Written by James Robinson
Art by Cully Hamner, Darwyn Cooke, Javier Pulido, Jill Thompson, Frazer Irving and Gene Ha
Release Date: March 6, 2013

SHD_CVNot quite a hero, sometimes a villain… ever the gentleman, the Shade embarks on a world tour in search of those who seek to take him off the board on the way to nothing short of dominating the world. But this grand adventure is also a personal journey through history and memory, blood and family, until the man once known simply as Richard Swift must confront his own origins in order to fully understand the monster or man he has become.

Not since Starman has Robinson been so entirely in control of his own characters’ destinies, and the result is nothing short of magnificent here. Throughout the twelve-part series, the author has crafted a tale steeped in detail and minutia, none of which feels distracting or off-putting, but that forms a deep sense of rich history for this now beloved figure. One could surmise that the Shade represents a great deal of Robinson’s own idealized self, but the extent to which this formerly goofy Golden Age Flash villain has become a unique and dramatic protagonist defies such simple explanation. From the stylized language the Shade employs (by Robinson’s admission, the Shade never chooses a simple word if a much more obscure one will suffice) to the distinct mannerisms of an upper class gentleman, this character is truly unique among subjects in the DC Universe, and certainly is a much needed breath of fresh air in a comic market so many believe to be underwritten, mismanaged or otherwise disappointing in quality. No one portion of this volume can be whisked through without careful reading and great adoration for its craft, and that demand for a slowness of pace on the part of the reader is a welcome depth and a testament to Robinson’s love and commitment to the subject.

And the characters! For a series designed to tell one complete story in 12 parts — and it most certainly does — worlds upon worlds of untold stories are alluded to and introduced, not in any way so as to alienate the reader, but in perfect pitch so as to entice and inflame one’s imagination. From the Shade’s erstwhile daughter, the Spanish Catholic vampire La Sangre, to Von Hammer, the German private detective cum James Bond, Robinson introduces a plethora of vibrantly new creations stationed all over the globe that could easily be the focus of their own tales. Silverfin, Argonaut, Diablo Blacksmith, Bete-Noire, Montpelier… the list goes on and on. And in a wonderfully rare opportunity for a book (however tentatively) set in the New 52, we get to see several World War II era heroes revived and in their element, not the least of which is the gallant western hero Vigilante and the ever-fascinating, but ardently obscure Madam Fatal. Playing such a menagerie of personality and color against the dark witticisms of our main character not only illuminates his best qualities, but also develops a world so deep and full you can’t help but let it envelop your senses.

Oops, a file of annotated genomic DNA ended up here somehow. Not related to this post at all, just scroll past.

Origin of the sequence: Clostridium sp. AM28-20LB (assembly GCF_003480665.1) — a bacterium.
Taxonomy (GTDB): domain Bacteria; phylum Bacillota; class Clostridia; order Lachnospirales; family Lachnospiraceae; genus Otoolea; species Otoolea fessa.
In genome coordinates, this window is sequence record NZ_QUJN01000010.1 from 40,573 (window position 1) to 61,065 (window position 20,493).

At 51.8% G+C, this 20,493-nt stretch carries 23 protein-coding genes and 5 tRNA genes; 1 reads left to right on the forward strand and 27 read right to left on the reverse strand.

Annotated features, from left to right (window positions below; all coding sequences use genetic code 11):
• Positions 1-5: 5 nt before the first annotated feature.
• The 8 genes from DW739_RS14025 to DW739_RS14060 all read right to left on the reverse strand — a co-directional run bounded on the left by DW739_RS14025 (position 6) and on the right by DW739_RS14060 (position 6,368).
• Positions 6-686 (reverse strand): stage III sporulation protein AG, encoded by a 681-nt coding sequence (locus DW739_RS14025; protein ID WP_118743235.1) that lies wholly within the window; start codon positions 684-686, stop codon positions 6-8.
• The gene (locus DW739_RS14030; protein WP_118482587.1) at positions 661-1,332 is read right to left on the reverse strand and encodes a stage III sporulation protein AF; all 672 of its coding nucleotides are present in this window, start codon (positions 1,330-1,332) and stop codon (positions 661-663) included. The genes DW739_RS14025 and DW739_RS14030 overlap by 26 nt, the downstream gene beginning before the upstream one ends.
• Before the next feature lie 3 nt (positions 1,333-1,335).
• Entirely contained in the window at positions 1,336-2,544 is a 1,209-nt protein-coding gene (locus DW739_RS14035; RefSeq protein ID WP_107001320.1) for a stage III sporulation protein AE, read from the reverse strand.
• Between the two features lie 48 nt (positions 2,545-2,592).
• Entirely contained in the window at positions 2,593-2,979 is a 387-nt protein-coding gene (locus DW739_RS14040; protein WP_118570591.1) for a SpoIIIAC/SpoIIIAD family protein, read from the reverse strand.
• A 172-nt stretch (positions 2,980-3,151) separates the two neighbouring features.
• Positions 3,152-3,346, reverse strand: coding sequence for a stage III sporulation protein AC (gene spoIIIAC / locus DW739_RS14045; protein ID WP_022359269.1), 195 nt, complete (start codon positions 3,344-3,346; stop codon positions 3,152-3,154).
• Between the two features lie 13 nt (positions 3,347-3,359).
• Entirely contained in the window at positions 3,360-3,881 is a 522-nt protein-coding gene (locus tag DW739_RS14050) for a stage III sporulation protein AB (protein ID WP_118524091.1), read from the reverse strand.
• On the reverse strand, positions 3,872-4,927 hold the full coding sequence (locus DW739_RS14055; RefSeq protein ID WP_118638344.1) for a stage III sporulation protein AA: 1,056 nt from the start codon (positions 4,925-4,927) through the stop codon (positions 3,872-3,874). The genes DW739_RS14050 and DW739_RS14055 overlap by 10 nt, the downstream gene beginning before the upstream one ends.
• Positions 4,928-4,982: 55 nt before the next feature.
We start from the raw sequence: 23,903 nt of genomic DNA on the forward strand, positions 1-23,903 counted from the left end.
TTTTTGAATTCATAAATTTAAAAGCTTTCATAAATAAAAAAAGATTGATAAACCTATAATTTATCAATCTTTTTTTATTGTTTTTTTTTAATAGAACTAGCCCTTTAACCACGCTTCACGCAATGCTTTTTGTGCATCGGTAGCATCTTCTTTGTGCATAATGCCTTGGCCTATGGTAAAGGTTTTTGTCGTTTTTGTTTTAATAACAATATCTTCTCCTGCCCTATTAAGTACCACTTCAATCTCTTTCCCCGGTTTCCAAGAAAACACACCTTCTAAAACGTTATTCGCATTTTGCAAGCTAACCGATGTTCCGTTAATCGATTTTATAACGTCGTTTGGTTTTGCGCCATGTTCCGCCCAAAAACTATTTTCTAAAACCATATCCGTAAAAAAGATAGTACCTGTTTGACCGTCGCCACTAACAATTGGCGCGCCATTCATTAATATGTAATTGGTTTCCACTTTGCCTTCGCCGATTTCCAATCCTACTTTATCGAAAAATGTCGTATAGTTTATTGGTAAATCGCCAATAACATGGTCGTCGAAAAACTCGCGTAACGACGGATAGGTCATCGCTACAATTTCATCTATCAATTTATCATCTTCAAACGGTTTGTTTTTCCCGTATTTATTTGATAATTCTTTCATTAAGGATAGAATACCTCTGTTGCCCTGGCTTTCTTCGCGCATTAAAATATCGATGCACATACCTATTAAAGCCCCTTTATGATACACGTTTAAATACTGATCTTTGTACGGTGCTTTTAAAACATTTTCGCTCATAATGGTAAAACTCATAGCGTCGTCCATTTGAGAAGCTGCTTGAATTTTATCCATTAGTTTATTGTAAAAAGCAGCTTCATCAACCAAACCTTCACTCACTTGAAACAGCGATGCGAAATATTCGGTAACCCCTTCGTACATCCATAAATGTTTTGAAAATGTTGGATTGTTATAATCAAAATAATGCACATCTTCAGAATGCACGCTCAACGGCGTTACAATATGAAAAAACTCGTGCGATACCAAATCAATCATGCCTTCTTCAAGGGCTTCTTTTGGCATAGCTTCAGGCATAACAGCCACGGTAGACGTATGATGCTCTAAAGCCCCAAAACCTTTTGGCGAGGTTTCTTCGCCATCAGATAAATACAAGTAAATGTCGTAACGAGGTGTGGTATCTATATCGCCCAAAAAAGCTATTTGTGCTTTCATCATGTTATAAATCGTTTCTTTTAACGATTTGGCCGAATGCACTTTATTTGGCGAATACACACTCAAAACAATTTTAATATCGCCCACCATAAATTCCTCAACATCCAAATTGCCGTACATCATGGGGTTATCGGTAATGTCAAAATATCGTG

This series also exhibits an embarrassment of riches on the artistic side, with arcs and individual tales being shepherded by a long list of talent, each uniquely suited and perfectly chosen for their particular assignments. Far from creating a cacophony — as would be expected in any series that has no less than six primary pencillers — this exceptional blend of styles combines to form a magnificent symphony of presentation. It’s nearly impossible to call out any particular artist as top of the list, for each one brings something so important and compelling to the overall tale. Hamner’s initial rendering of the Shade’s features and physical presence is perhaps my favorite in the dark one’s history. Darwyn Cooke delivers a classic adventure tale like no other modern day artist can, so in tune with the nostalgic elements of the 1940s era you can practically hear the radio shows in the background of every scene. Pulido’s careful rendering of La Sangre as both a fearsome opponent and starkly endearing young woman brought this fantastic creation to full life, while Irving produced a frankly terrifying look at the end of the world, ancient Egyptian visitors, and a secret society that made every last page a masterpiece worth framing.

If anything is a disappointment with this collection, it’s that it’s softcover format doesn’t sit on my shelf nearly as grand next to the hardcover omnibus editions of its forebearer (but not entirely-necessary-to-read-first predecessor) Starman. And it clearly deserves that high quality treatment. Initially, this series was so easily lost on the shelves among flashier, more mainstream fare at the Big Two and thus its likelihood for future editions is slim. That said, The Shade is an extraordinary piece of literature and a magnificent example of the best that contemporary comic art has to offer. It is a perfect example of how to develop a story with deep history that doesn’t confuse, engage your reader for extended time without feeling drawn out, and move a character from one place to another emotionally without having to simply talk in one place the entire time. This collection is well worth the time and money you can invest in it, and I daresay, worth buying a second copy for any friend or family with a love of English literature, multi-cultural influences, or just plain enjoyable comics.

Verdict: 9.5/10



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